Vegan baking can have its detractors but if you use real whole ingredients in your vegan cakes they will produce amazing results. Instead of vegan butter think coconut butter and gravitate towards these kind of ingredients. Homemade cashew milk (which is dead easy to make) or coconut milk without complicated stabilisers will produce much better cakes than your generic carton of soy milk.

These Chocolate Courgette Muffins for instance are as good (actually better!) as any muffin you will have tasted. So light yet almost fudgy. Gluten-free or vegan be damned, they are just an incredible muffin and a perfect way to use up this season’s courgette glut.

Overhead shot of chocolate courgette muffins

How do you make vegan muffins?

Making great vegan muffins is easy once you understand what roles the dairy and eggs play in regular muffins. Then we just need to replicate those roles in other ways.

Fat

The fat is easy to replace as muffins are usually made with a liquid fat anyway. For our vegan muffin we could use a light olive oil but here we’re opting for melted coconut oil.

Rising Agent

That would usually be the job of the eggs and a touch of baking powder. For this recipe though we’re going all in on bicarbonate of soda and baking powder for a really good lift.

Vegan Baking Tip 1: Apple Cider Vinegar

This is the key to the rise. Any vinegar or lemon juice will do the job but apple cider vinegar is my favourite acid to use in a cake. The acid reacts with the bicarbonate of soda to give a great rise to the muffins. It doesn’t hurt that this reaction also gives the cake a really tender crumb.

Vegan Baking Tip 2: Chia Egg

Chia seeds (or flaxseeds also do the same job) can be used to great effect in both vegan and gluten-free cakes to help naturally bind the bake together. A chia ‘egg’ is incredibly simple to prepare:

Mix 1 tablespoon chia seeds with 3 tablespoons water. Set aside for 5-10 minutes until the chia seeds have become a sticky gloop. The texture will resemble a whisked egg.

A chia egg is not really a replacement egg exactly. For example, it’s not quite the case that you can just replace the eggs in a cake with the same amount of chia eggs. However, they will definitely help your cake bind really well, giving great moisture content, and that’s pretty much what a real life egg does too.

Gluten-Free Flours

The gluten-free flours in vegan cakes have to work extra hard as they won’t have the protein structure of eggs to help bind the muffin together. So we are looking to use a flour with a very high protein content:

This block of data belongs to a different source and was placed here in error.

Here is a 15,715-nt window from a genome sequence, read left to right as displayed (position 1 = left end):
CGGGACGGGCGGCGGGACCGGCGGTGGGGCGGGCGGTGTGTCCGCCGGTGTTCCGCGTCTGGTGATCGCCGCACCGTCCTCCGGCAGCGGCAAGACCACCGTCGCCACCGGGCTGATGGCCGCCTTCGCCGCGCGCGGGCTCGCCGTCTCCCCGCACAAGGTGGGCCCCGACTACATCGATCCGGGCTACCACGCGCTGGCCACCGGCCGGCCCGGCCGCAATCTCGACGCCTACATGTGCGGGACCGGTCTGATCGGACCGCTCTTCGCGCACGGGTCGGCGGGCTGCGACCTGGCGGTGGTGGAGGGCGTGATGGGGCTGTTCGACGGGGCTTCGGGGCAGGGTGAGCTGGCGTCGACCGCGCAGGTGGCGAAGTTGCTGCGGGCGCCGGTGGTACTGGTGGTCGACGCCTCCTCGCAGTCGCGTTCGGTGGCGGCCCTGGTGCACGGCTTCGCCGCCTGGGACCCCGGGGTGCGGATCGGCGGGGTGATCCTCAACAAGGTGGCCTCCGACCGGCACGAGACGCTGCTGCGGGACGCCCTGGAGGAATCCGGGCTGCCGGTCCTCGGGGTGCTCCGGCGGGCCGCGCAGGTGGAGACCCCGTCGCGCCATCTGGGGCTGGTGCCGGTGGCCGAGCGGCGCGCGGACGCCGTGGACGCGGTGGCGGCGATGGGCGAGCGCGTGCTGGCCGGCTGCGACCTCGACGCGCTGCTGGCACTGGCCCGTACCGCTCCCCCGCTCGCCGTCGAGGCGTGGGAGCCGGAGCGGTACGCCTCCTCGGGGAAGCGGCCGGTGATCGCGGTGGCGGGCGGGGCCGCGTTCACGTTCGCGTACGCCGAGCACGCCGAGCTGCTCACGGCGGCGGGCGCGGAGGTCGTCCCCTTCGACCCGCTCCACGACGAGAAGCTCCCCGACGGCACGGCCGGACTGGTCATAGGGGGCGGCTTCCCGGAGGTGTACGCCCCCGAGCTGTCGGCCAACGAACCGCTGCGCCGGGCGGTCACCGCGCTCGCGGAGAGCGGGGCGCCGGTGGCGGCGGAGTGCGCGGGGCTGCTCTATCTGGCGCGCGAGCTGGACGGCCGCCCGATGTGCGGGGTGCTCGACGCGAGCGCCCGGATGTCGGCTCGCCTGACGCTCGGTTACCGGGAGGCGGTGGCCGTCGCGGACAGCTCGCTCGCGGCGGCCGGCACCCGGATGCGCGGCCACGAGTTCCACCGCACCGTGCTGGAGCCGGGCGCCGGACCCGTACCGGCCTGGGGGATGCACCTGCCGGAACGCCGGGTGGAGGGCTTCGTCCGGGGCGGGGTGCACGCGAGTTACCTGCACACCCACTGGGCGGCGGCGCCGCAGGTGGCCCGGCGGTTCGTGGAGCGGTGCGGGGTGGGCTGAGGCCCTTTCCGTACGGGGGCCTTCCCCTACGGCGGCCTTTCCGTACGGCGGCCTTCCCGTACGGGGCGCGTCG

• Almond flour does this job perfectly and gives great structure to the muffin. However, if we have too much protein then our muffin will be dry and stiff so it’s good to mix the almond flour with something a little lighter and fluffier:
  • Oat flour is the ideal companion to the almond flour in both texture and flavour.

Oat flour substitute – If you find oats hard to digest then you might want to replace it with sorghum flour or teff flour.

For the ultimate guide to all things oat flour and why it’s so great in baking then have a look at this post. It also tells you what to do if you can’t find gluten-free oat flour. Hint: grind your own!!

Click here for instant access

Moisture

The one thing a lot of vegan and gluten-free bakes lack is moisture. However we are lucky in these Chocolate Courgette Muffins that there is a lot going on that help us out on that front. We have:

  • Courgettes
  • Coconut milk
  • Coconut oil
  • Chia egg
  • Brown sugar

The result is that these muffins are almost fudgy like in texture. They hold together well, they are so delicious and you will be going back for more. And more.

If you are unsure about vegan baking or want to prove to someone how delicious vegan baking can truly be then point them in the direction of these Chocolate Courgette Muffins. No one is going to be disappointed.

If you love these muffins then why not try these other vegan baking recipes?

Lemon Iced Stem Ginger Parkin